Picture found here.

Hunter Biden, Chelsea Clinton, and Unconscious Sexism


I want to say a little bit about how differently we treat men and women due to unconscious sexism.  We are ALL unconscious sexists.  How could we be anything else, having been raised in a society soaked in patriarchy and sexism?

Unconscious sexism isn’t when you say, “Women should stay home,” or “It’s women’s job to make people feel good.”  It’s when you just regularly find the male candidate  more “suited” to the job than the female candidate or when you are somehow put off by a woman like Greta Thunberg who doesn’t smile and sugar-coat her message.  It’s when, without realizing it, you hold women to different standards than men.

Thus, lots of people enthusiastically supported John Kerry and John  Edwards, but later refused to support Hillary Clinton because “she voted for the war.”  (I was against the war, too.  But all three of those candidates voted for the war. )  Women get held to these weirdly contradictory standards.  On  the one hand, they have to definitively prove that they’re not too “weak” or “soft-hearted” to use military force while, on the other hand, they are disliked and provoke anger when they aren’t the “good mommy” who would never hurt anyone.  There’s also research that men’s mistakes are forgiven while women’s mistakes are noticed more and remembered longer.   That’s unconscious sexism.

Unconscious sexism is often much more insidious that outright sexism.  That’s because none of us likes to think that we’re a sexist.  So when an example such as  Kerry/Edwards v. Clinton comes up, people defensively rush to find some other reason to support their opinion.  I watched grown adults insist that they supported Kerry and Edwards because they had “apologized” for their vote, while Clinton merely said she wouldn’t have voted that way if she’d known that Bush was misleading the county.  That, my friends, is what we in the law call a distinction without a difference and it happens when people don’t want to acknowledge their unconscious sexism.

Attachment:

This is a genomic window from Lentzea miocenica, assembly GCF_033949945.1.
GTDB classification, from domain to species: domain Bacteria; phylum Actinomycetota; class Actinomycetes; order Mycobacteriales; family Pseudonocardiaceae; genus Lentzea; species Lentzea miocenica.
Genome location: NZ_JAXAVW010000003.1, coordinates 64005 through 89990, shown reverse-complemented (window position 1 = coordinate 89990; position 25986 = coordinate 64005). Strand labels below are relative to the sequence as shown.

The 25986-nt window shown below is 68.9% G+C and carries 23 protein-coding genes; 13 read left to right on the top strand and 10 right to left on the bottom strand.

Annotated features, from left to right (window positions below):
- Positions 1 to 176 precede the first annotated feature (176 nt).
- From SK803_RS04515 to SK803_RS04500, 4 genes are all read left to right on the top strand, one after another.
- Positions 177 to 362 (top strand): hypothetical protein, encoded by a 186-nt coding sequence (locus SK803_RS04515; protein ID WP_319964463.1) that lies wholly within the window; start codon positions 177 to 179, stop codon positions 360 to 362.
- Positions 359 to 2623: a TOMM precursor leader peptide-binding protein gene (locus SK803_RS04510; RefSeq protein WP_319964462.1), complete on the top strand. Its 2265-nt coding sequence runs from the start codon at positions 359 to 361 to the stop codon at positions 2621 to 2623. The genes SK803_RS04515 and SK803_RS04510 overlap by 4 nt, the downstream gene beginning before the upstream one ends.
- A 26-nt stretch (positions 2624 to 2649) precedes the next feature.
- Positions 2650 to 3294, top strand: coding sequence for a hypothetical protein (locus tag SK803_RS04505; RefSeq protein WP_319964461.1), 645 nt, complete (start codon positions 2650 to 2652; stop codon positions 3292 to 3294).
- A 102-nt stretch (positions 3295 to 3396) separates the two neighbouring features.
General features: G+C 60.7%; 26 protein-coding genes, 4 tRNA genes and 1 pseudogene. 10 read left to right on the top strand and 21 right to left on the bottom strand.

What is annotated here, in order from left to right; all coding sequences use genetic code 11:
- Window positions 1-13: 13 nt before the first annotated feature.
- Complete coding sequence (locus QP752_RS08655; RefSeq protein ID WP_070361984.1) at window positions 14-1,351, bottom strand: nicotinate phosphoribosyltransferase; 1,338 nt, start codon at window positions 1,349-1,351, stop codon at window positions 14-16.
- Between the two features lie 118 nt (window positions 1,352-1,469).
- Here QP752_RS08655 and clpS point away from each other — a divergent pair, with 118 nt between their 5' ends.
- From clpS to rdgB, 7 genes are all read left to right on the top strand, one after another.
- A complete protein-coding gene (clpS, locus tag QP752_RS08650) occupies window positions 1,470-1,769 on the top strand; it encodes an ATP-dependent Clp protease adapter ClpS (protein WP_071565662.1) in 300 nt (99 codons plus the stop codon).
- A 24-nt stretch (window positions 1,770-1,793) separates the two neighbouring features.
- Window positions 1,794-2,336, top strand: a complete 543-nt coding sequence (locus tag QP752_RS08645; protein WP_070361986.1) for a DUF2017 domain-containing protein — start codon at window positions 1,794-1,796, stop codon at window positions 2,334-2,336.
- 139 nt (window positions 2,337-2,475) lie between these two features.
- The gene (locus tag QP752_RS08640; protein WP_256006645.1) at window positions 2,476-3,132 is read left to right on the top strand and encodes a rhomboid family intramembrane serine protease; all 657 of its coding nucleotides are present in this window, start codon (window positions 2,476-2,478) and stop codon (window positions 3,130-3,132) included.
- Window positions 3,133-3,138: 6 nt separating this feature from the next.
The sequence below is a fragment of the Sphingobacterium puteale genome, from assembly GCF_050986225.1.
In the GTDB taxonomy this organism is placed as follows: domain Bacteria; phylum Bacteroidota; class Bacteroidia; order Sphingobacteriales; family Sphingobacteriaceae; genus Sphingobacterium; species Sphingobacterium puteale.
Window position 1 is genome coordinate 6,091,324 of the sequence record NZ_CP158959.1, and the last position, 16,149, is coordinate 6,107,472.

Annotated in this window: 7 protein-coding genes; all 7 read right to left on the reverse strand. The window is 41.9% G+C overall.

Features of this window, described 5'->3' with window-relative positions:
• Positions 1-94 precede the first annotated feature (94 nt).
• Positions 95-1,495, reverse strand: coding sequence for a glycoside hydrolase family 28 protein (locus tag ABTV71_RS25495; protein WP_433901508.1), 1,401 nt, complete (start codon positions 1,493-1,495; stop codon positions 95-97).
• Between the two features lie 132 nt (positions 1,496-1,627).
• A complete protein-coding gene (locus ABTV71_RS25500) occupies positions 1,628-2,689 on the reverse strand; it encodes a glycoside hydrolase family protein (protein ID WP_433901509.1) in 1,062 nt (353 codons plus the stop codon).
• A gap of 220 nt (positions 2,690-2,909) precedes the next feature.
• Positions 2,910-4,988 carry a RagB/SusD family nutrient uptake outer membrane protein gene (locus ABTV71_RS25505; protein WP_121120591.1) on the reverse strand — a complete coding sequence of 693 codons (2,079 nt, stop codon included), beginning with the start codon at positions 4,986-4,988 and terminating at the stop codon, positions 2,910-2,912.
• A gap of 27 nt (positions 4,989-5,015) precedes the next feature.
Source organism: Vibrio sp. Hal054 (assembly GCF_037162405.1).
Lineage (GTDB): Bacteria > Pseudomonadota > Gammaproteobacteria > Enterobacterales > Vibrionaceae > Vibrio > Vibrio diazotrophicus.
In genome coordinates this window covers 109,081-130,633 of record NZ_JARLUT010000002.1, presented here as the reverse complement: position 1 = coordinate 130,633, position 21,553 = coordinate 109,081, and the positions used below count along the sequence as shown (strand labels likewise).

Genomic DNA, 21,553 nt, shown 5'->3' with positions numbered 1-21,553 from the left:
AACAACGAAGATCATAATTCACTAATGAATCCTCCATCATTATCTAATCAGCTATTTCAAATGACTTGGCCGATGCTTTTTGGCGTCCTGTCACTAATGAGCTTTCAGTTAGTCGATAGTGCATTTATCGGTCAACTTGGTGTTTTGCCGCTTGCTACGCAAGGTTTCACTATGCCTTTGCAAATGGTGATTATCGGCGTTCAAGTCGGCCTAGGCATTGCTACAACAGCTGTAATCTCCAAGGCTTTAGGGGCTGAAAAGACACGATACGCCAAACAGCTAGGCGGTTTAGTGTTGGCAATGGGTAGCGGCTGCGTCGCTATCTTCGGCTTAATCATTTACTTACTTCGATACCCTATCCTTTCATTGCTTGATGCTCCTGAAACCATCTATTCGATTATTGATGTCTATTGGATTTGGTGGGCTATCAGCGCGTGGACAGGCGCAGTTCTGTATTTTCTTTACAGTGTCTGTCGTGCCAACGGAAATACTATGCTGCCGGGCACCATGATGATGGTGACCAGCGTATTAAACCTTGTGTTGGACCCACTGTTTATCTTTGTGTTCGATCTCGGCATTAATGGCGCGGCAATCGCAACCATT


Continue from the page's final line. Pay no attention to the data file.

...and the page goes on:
We’re seeing an interesting example play out in Trump’s attacks on Joe Biden and his son, Hunter compared to similar attacks on Hillary Clinton and her daughter, Chelsea.

During the 2016 campaign, the Clinton Foundation, which has an excellent record, “became an issue.”  (Note the use of passive voice.)  Somehow, even Democrats and liberals began to express “concern” that the “optics” of a president whose family ran a charitable foundation could be “problematic.”  (As far as I can tell, the implication was that someone could donate money to the Foundation, from which none of the Clintons profit, and thereby obtain presidential favors.)  There was no “there” there, but, well, optics.  (Of course, this was in direct contrast to the almost complete disinterest in the Trump foundation, which was corrupt through and through, but we’ll deal with that some other day.)